Shoot python scripts with the Ubuntu console

1

Good morning,

I am working in Python on Ubuntu , I need to create an application that executes various actions through common console commands without calling the python3 entity.

for example:

[email protected]:~$ ejecutaComando --ParametroDeComando

This would trigger the call to some process written in pyhton.

Any suggestions. Thank you in advance.

    
asked by Brayan Zavala 07.12.2017 в 20:58
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1 answer

2

To execute a script without having to explicitly call the interpreter, or pass the path of the script itself and without using the extension of the file, you have to follow four steps in principle:

  • Delete the extension : in Linux, unlike Windows, the extension does not matter at all when defining a file as executable or not. Generally the executables do not have extension for convenience, so if we want to execute our script without having to put the .py ,. py3 , .pyw , etc we simply delete it from the file name.

    If we want to keep the extension or even change the name we will use in the terminal to call it, we can use a symbolic link (among many other options):

    $ ln -s ./foo.py ./foo
    
  • Add correct shebang line to link to the appropriate interpreter: with shebang you know the set of two characters #! start of files that are interpretable executables ( bash, python, etc). This pair of characters is followed by the absolute path of the interpreter that has to execute that file.

    For example, the line:

      #!/usr/local/bin/python
    

    tells the OS to open the file with the Python interpreter located in /usr/local/bin . We can also link to the interpreter of a virtual environment if we want, we just have to find the appropriate interpreter route.

    However, the previous form is not recommended because between systems the location of the interpreter can vary, so we use env that is responsible for providing the appropriate route automatically according to the $ PATH:

    • Script compatible with Python 2 and 3:

      #!/usr/bin/env python
      
    • Script for Python 2:

      #!/usr/bin/env python2
      
    • Script for Python 3:

      #!/usr/bin/env python3
      
  • Make the executable file : When we call a script with $ python foo.py we are actually calling the executable python and passing the script to execute. As the interpreter has execution permissions we have no problems. If we want to be able to execute the script by its name or with double click it is necessary to give it execution permissions. The handling of permits is a world in itself, by way of example:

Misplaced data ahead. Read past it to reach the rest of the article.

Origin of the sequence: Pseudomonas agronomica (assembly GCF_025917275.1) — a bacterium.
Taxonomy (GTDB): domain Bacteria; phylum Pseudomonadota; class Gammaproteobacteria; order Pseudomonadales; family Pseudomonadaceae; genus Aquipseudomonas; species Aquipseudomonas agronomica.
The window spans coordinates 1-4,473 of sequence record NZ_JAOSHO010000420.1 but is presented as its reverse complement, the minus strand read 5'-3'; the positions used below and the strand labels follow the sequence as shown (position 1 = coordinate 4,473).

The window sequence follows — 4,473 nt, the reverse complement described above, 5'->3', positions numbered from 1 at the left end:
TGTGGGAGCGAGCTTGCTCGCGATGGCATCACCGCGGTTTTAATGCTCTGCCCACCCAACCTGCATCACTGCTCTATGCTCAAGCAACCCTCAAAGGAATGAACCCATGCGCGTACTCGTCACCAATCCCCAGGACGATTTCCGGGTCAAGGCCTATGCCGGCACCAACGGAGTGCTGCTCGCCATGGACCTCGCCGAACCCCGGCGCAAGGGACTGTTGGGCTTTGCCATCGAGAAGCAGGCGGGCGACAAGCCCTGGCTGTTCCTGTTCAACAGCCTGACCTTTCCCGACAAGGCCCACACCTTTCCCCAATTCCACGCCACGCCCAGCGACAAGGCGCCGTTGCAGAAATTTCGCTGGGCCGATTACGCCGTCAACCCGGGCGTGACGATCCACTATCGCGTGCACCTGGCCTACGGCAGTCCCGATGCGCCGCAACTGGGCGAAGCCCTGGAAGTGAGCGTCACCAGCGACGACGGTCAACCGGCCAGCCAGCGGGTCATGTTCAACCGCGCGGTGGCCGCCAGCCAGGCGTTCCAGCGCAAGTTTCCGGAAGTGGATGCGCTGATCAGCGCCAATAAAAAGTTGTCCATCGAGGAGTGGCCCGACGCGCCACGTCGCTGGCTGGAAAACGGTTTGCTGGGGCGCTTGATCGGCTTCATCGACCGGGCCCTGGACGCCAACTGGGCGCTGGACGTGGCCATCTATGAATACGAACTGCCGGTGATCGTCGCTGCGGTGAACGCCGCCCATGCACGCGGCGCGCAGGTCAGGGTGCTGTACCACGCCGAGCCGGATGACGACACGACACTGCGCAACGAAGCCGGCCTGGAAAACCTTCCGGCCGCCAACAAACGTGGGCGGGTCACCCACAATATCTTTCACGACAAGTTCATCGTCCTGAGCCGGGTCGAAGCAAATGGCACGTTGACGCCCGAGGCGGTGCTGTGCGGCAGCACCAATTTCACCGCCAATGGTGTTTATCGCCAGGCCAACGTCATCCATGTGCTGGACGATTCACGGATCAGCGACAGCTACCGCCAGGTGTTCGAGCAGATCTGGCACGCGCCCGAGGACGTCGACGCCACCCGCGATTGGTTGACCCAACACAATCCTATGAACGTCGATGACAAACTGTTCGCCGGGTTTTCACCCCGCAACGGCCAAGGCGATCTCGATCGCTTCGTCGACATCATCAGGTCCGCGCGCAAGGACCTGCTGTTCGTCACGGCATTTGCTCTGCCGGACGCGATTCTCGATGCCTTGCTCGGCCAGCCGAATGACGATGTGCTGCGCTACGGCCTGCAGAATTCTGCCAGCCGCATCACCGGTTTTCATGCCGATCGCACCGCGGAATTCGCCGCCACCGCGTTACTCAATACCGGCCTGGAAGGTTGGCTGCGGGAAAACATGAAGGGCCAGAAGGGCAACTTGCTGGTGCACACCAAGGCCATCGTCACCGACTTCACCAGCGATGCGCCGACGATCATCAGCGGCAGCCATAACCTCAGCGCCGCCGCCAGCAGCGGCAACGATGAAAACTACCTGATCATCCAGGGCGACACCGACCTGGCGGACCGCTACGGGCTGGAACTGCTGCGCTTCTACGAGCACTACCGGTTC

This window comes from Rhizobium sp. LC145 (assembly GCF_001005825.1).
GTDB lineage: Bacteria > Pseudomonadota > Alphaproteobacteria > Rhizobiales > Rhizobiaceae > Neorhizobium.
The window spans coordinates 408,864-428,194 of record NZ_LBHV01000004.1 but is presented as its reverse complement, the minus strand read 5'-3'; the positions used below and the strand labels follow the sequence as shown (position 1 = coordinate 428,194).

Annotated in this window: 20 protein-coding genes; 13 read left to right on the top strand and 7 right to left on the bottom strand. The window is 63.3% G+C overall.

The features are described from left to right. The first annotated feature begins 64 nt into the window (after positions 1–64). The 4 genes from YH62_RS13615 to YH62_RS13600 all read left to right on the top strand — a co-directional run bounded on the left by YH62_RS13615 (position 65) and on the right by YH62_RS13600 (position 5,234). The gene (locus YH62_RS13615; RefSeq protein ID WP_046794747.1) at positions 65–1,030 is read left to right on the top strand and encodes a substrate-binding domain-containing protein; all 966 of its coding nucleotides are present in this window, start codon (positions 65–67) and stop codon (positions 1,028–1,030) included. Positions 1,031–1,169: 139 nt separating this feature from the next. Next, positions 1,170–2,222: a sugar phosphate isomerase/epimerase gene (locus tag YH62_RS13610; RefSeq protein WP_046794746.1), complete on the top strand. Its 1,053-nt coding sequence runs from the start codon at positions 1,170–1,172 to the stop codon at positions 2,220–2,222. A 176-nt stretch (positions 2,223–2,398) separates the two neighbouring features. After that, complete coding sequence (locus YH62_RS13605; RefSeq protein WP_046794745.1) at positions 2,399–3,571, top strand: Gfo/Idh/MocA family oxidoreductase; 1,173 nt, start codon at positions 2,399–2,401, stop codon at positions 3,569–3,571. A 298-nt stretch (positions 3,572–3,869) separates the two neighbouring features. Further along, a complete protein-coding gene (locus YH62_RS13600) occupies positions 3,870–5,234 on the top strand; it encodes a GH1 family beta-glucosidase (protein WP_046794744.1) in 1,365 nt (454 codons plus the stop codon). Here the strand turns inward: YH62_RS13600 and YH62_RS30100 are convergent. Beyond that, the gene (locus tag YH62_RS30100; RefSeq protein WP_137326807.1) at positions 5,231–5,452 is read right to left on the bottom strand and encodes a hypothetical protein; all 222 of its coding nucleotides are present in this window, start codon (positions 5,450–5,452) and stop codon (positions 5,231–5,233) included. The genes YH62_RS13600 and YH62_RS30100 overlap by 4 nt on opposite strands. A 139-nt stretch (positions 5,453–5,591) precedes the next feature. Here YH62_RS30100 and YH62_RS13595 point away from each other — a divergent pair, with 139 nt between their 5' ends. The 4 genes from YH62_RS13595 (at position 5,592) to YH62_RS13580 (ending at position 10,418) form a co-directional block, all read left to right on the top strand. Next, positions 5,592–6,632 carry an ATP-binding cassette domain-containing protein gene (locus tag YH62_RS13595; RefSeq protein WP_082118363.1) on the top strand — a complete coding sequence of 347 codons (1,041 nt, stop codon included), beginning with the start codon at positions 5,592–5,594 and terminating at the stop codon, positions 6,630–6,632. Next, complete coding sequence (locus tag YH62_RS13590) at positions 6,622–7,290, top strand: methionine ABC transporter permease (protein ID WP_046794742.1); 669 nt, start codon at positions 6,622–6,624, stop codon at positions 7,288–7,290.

• Execution permissions for the user who owns the file:

      $ chmod u+x ruta/a/mi/script.py
      
    • Execution permissions for the owner and group user:

      $ chmod ug+x ruta/a/mi/script.py
      
    • Execution permissions for all system users:

      $ chmod a+x ruta/a/mi/script.py
      

    Always remember that the permissions must be restrictive, if we foresee that the script will only be used by x users, only give permission to those users.

  • With the previous steps we can execute the script simply by indicating the route. If we are located in the script directory, we can execute them with:

    $ ./foo
    

    For security reasons it is not allowed to use only the name of the file, it is necessary to reference the file that contains it ( ./ ). We can also execute it indicating the absolute or relative path from other directories, eg: $ /home/usurio/scripts/foo .

  • Add the script to the environment variables: If we want to execute the script from any working directory without specifying its path ( $ foo arg1 arg2 ), as for example it is done with django-admin we need to add the script to the path. This already depends on what we want to do with it and we have an immense variety of possibilities, for example:

    • We can put it in directories that are already in the $ PATH as /bin/ or /usr/bin/ .

    • Create a symbolic link to the script in one of these folders, eg: $ ln -s ./foo /usr/bin/foo

    • Add the script directory to the $ PATH only for the current session. When the session closes it will cease to have effect:

      $ export PATH=${PATH}:/ruta/absoluta/a/mi/directorio
      
    • Add the directory permanently to $ PATH: for this we can edit the file ~/.profile (or ~/.bashrc ) by adding the line export PATH=$PATH:/ruta/a/mi/directorio/ , so that it will take effect immediately in the current session make $ source ~/.bashrc .

    This is also a separate world and an extensive subject as well as the issue of permissions, the options depend on what we want to do, the distro or shell used can also influence, but the idea is this.

  • With the four steps correctly completed we should be able to execute our script in the terminal just by doing:

    $ foo argumento1 argumento2...
    
        
    answered by 08.12.2017 / 14:53
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